Lately, we have started asking “why?” more often. It’s not that we’ve regressed back to our toddler days. Rather, we believe this simple question has the power to make us, and our clients, better communicators.
As any 4-year-old will tell you, the power of “why?” lies in its implicit questioning of the status quo. Just because something’s always been done one way, doesn’t mean it should continue to be. After all, Einstein’s definition of insanity is repeating the same action but expecting different results.
So let’s put the “why?” back in public relations, by reminding ourselves to question four commonly held assumptions.
Why this target?
Our firm recently hosted a roundtable for some 70 BtoB marketing and PR executives. Nearly all agreed that small, tightly defined prospect lists – maybe as few as 50 or 100 names – are the new norm for marketing. Shotgun campaigns aimed at a broad list of targets simply no longer pay off. On the PR side, we are developing relationships and work closely with a handful of key reporters BEFORE news breaks. With this foundation in place, we’re then able to deliver breaking news, exclusives and industry findings in the formats reporters can use immediately.
These days, we see Marketing and Communications working with Sales teams to define highly targeted groups of prospects, influencers and media by asking, “Why is this target audience a true bull’s-eye for us?”
Why this content?
At the same executives roundtable, nine out of 10 PR and marketing professionals said they plan to develop more content in the year ahead. That said, all agreed that content is under greater scrutiny and subject to higher expectations. From the PR perspective, it’s also critical to keep the storytelling element in mind. Keep the reader engaged and ensure your message is clear and concise.
The “content for content’s sake” approach of recent years has led to content overload, and untenable marketplace noise. Avoid content fatigue by asking, “Why is this content something our target audience will value?”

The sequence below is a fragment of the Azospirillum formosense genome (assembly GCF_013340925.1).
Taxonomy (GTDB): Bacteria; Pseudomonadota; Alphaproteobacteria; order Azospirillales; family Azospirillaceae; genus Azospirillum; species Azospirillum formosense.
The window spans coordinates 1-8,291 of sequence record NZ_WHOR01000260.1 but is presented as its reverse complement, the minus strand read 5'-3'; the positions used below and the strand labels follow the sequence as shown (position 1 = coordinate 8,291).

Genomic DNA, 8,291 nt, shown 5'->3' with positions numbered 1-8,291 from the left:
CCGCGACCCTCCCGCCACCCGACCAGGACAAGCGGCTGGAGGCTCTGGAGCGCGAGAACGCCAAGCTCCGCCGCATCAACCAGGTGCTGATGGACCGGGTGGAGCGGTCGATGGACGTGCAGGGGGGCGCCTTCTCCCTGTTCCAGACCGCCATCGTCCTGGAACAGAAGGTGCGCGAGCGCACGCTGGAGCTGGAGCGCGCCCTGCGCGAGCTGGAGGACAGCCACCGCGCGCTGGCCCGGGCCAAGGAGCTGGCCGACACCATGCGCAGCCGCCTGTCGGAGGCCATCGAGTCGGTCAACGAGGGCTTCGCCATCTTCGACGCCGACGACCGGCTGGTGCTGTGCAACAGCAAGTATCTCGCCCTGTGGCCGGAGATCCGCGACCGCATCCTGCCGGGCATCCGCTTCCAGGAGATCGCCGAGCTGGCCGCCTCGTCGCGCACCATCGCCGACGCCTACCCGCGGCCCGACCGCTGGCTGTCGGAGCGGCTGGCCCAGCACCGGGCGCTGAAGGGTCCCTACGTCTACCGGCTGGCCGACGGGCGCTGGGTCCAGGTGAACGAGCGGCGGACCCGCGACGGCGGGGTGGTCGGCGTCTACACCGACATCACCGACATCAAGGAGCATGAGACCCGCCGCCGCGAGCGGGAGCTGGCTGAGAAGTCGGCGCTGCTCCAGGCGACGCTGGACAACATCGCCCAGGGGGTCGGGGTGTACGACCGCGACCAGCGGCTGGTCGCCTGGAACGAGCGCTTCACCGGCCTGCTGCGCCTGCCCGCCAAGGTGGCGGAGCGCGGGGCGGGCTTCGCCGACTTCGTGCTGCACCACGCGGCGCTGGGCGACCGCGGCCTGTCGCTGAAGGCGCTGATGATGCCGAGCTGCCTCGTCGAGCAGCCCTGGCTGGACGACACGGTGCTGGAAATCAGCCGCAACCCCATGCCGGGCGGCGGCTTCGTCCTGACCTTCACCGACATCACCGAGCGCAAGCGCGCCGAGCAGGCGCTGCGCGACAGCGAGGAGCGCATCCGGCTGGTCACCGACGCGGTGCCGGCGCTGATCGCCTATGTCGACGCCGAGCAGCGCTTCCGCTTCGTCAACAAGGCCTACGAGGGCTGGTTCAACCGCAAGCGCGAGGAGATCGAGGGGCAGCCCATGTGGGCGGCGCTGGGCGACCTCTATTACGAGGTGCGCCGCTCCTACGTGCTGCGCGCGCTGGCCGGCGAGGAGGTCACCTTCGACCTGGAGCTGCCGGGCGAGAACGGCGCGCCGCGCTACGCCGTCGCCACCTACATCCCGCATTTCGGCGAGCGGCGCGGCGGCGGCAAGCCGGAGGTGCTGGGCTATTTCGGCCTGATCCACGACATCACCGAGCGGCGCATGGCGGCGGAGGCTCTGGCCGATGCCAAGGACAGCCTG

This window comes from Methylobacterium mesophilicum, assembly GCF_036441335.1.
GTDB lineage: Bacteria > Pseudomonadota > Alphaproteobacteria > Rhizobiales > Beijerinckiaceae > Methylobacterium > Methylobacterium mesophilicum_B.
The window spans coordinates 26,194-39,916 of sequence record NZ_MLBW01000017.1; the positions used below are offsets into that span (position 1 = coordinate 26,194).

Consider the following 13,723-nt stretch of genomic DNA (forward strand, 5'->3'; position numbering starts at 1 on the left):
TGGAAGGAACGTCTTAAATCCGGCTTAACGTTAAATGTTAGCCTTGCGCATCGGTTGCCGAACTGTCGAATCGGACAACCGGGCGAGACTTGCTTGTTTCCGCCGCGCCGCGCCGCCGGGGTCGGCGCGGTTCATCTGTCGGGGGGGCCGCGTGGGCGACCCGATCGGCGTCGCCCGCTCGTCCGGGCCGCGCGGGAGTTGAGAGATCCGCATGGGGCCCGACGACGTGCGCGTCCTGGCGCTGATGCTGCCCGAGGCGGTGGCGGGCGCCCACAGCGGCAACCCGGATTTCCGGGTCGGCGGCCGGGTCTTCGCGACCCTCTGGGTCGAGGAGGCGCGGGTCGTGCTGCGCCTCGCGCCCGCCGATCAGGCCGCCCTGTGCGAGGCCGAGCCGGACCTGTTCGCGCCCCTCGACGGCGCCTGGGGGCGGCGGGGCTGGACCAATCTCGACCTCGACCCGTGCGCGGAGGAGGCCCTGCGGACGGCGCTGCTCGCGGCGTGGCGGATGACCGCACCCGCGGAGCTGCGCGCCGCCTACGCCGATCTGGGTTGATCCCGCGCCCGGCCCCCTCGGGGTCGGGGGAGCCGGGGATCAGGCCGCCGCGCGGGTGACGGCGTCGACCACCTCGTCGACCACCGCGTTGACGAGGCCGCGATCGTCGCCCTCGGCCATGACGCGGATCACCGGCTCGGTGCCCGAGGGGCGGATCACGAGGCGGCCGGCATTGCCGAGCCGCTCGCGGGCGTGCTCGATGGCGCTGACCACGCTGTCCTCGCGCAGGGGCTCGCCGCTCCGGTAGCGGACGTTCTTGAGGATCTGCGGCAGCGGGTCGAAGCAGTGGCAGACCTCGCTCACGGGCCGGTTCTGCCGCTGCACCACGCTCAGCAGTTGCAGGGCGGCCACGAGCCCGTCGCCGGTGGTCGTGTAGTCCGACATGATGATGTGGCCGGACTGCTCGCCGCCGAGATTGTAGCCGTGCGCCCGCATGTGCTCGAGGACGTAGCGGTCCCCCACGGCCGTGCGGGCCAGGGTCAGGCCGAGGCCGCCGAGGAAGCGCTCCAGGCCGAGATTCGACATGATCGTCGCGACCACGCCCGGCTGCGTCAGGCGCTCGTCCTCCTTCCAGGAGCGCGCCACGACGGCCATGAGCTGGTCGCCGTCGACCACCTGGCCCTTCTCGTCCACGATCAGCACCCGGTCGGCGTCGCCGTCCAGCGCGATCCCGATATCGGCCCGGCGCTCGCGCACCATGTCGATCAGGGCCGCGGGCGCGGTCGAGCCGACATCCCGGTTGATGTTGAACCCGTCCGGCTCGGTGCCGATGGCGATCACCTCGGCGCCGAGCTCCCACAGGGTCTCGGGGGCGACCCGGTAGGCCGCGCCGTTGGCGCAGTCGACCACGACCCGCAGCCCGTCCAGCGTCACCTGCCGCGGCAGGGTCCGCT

Why this channel?
In the rush to jump on the social media bandwagon and leverage automation tools, many of us are guilty of putting channel above the content during the strategy and tactics stages of our execution. Now dawns the realization that channels are key, but not all channels are right for all content, or all audiences.
Pinterest for engineers, anyone? What about Instagram for a BtoB software company? Let’s start every PR and marketing campaign by asking, “Why does this communications channel trump audience or offer?”
Why this metric?
Big data is powerful. But it can also mean big headaches. Big dirty data is like a New Year’s Day hangover that won’t go away. Many of us are waking up to the reality that 20–30 percent of databases (prospects, media, influencers, etc.) go bad annually. We all acknowledge data and analytics are no longer nice-to-haves but must-haves.
On social platforms, PR professionals have traditionally measured mentions, audiences and impressions. However, some are now questioning these traditional metrics including the relevance of impressions as a passive measurement. But before we open the data and metrics floodgates even wider, let’s ask ourselves, “Why is this a metric we need to know?”
“Why, why, why?” is a new mantra for communicators. Answering the “Why?” ensures PR and marketing leaders, teams and outside partners put themselves in the best position to drive bottom-line results and deliver business value.
As the art and science of communications continue to merge, let’s all heed Einstein’s other sage advice, “The important thing is not to stop questioning.”
Mike Neumeier, APR is principal and co-founder of Arketi Group – an agency focused on companies that either build innovative technology, or use it to create new business models. He is a member of Counselors Academy, a group of senior-level public relations counselors, from executives of the leading multinational agencies to independent practitioners, within the Public Relations Society of America. Find him on Twitter at @arketi and reach him at email@example.com.